While most people were busy celebrating Cinco de Mayo on May 5th, the Smithsonian’s Catalog of American Portraits (CAP), the Photograph Archives and the Inventories of American Painting & Sculpture opened their doors to the public. These organizations are the backbone of the art world, providing an official record of American art.
By Nathalie von Veh
The archives are located in the Victor Building near the National Portrait Gallery. What seems from the outside to be a typical DC office building is home to some of the most extensive records of American Art in the country. WPA went behind the scenes to talk with Linda Thrift, Head of Collections Information and Research at the Catalog of American Portraits about this treasure trove of art.
CAP is not just a catalog of art, it is a catalog of people. CAP is tucked away on the concourse level of the Victor Building, in a big room filled with row after row of file cases. For the open house they had brought out some of their rarest and most unique files to show the public. One file contained four different rare portraits of a Native American from the eighteenth century. His file was comprised of copies of four different portraits done by the artist: a drawing, painting, daguerreotype, and sketch. CAP partnered with Native American scholars to track down who the sitter was, what his name meant, and what his story was which is all included in the file. The artist was barely mentioned. Alongside this file the small team of archivists also showed me an extensive file on Marie Louise, Napoleon’s wife, with stack after stack of research on her different portraits. Other files contained extensive correspondence between sitters and artists and other primary research. CAP is a unique art catalog because of their focus on the sitter, deciphering and recording stories based on portraits.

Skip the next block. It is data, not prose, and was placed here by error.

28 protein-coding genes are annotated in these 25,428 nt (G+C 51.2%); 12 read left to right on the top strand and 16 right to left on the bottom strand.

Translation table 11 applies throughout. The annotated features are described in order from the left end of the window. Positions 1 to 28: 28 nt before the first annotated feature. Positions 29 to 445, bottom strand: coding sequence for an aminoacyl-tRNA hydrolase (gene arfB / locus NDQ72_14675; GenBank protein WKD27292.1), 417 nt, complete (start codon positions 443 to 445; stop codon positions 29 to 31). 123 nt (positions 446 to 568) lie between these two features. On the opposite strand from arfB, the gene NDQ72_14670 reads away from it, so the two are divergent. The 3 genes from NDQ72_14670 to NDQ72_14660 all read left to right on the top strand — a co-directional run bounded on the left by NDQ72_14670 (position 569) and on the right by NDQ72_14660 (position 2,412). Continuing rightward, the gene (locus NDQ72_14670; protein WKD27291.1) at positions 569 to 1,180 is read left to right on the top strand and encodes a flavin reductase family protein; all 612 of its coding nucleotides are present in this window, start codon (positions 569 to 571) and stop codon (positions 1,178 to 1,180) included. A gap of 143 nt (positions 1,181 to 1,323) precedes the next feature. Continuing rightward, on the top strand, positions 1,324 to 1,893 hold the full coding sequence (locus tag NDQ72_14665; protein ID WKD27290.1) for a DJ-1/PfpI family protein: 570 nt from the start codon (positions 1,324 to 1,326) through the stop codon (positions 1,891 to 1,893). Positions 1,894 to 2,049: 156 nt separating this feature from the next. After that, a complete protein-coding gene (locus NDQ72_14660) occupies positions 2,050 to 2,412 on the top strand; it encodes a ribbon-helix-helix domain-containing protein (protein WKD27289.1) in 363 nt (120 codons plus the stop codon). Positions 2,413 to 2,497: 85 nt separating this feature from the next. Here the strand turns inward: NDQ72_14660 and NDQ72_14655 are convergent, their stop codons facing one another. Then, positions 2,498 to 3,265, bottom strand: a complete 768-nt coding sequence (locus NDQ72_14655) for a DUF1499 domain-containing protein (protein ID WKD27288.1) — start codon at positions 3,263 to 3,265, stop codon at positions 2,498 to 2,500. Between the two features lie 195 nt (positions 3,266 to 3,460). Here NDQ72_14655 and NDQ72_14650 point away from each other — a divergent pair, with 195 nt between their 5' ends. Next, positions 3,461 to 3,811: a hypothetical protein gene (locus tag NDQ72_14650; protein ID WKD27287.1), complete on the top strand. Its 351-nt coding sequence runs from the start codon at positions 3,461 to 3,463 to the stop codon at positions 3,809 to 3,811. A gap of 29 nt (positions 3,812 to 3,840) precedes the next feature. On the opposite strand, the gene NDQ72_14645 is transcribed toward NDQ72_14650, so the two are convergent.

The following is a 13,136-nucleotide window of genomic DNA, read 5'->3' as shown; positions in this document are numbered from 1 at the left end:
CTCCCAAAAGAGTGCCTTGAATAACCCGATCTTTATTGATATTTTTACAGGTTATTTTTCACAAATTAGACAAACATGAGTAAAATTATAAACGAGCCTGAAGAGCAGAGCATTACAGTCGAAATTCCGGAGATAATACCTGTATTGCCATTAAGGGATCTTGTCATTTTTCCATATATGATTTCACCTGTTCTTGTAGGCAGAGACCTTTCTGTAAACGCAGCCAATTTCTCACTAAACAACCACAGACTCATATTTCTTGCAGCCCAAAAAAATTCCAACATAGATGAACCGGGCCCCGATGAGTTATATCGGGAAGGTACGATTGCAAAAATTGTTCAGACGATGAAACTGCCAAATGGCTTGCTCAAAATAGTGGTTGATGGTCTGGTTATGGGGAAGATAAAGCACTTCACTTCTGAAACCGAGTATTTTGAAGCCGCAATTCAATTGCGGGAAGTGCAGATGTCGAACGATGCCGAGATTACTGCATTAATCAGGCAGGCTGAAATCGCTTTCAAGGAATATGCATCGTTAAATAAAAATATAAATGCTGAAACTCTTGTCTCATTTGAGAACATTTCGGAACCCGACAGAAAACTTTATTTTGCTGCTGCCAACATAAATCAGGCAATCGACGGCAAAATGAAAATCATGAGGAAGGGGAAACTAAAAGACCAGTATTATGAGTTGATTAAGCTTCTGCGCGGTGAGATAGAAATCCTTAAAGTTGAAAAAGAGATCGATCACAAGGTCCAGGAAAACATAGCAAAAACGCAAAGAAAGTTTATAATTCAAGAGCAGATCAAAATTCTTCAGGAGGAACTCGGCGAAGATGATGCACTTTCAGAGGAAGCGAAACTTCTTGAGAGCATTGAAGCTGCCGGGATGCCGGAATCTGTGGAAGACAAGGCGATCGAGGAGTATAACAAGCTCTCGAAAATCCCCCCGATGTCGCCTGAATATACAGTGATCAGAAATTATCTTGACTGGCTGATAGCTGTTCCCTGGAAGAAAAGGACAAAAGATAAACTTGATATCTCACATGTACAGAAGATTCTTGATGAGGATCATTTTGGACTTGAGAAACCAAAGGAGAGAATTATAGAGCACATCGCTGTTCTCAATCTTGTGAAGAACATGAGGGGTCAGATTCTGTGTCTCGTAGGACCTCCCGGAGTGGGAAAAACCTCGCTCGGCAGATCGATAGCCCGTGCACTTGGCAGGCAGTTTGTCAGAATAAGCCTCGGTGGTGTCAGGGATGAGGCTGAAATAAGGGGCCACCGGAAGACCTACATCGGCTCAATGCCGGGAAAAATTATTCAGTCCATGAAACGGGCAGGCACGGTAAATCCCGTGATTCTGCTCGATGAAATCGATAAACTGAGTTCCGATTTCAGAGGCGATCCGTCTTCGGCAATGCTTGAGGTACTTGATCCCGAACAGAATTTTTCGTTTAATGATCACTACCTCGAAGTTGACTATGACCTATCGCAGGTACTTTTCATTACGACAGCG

Some of the rare files CAP had brought out for display
CAP is the home to over 200,000 records of portraits and it is the official research center for the National Portrait Gallery. CAP was founded in 1966 and archivists first began building the archives by pulling portraits from other collections, like the Frick Collection. In 1971, approaching the United State’s Bicentennial, CAP received grants to extensively survey all regions of the United States to create a comprehensive record of the country’s history through its portraits. Linda Thrift explained that in order to provide a comprehensive archive of American portraits, they also need to include people who have a connection to the United States whether they were citizens or not. For example, honorary citizens like Winston Churchill, tradesmen from abroad, people from U.S. territories like Puerto Rico. The survey continues to this day and is dependent on dedicated volunteers to keep the project alive.